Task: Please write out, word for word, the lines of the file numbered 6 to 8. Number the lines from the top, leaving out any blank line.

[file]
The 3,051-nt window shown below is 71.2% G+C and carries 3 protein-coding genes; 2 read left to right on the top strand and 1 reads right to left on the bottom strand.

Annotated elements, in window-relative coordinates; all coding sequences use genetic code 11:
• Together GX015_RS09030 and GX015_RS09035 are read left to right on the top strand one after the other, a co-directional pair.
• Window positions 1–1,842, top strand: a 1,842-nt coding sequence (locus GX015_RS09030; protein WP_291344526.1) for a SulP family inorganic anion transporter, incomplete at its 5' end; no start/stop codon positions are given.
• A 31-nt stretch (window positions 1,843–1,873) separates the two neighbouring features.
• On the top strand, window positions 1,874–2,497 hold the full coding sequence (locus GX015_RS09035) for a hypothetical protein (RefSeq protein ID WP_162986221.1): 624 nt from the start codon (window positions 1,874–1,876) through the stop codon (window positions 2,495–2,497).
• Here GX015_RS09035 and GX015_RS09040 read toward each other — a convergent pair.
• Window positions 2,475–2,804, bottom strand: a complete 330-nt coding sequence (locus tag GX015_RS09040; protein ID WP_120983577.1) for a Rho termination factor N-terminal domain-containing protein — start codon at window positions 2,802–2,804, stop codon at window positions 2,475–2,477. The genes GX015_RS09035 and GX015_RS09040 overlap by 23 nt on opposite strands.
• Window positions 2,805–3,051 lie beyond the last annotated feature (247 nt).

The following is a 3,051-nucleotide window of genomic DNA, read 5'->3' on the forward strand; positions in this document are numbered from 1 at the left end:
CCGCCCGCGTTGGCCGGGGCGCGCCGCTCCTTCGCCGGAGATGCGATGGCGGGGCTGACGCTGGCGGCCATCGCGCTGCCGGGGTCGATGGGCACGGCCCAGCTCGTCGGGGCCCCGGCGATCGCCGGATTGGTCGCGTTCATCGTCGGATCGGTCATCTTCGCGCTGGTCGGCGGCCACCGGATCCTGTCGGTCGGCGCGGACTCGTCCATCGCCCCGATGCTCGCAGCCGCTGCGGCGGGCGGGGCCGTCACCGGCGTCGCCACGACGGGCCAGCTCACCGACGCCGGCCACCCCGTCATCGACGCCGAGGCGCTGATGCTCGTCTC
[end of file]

• On the top strand, window positions 1,874–2,497 hold the full coding sequence (locus GX015_RS09035) for a hypothetical protein (RefSeq protein ID WP_162986221.1): 624 nt from the start codon (window positions 1,874–1,876) through the stop codon (window positions 2,495–2,497).
• Here GX015_RS09035 and GX015_RS09040 read toward each other — a convergent pair.
• Window positions 2,475–2,804, bottom strand: a complete 330-nt coding sequence (locus tag GX015_RS09040; protein ID WP_120983577.1) for a Rho termination factor N-terminal domain-containing protein — start codon at window positions 2,802–2,804, stop codon at window positions 2,475–2,477. The genes GX015_RS09035 and GX015_RS09040 overlap by 23 nt on opposite strands.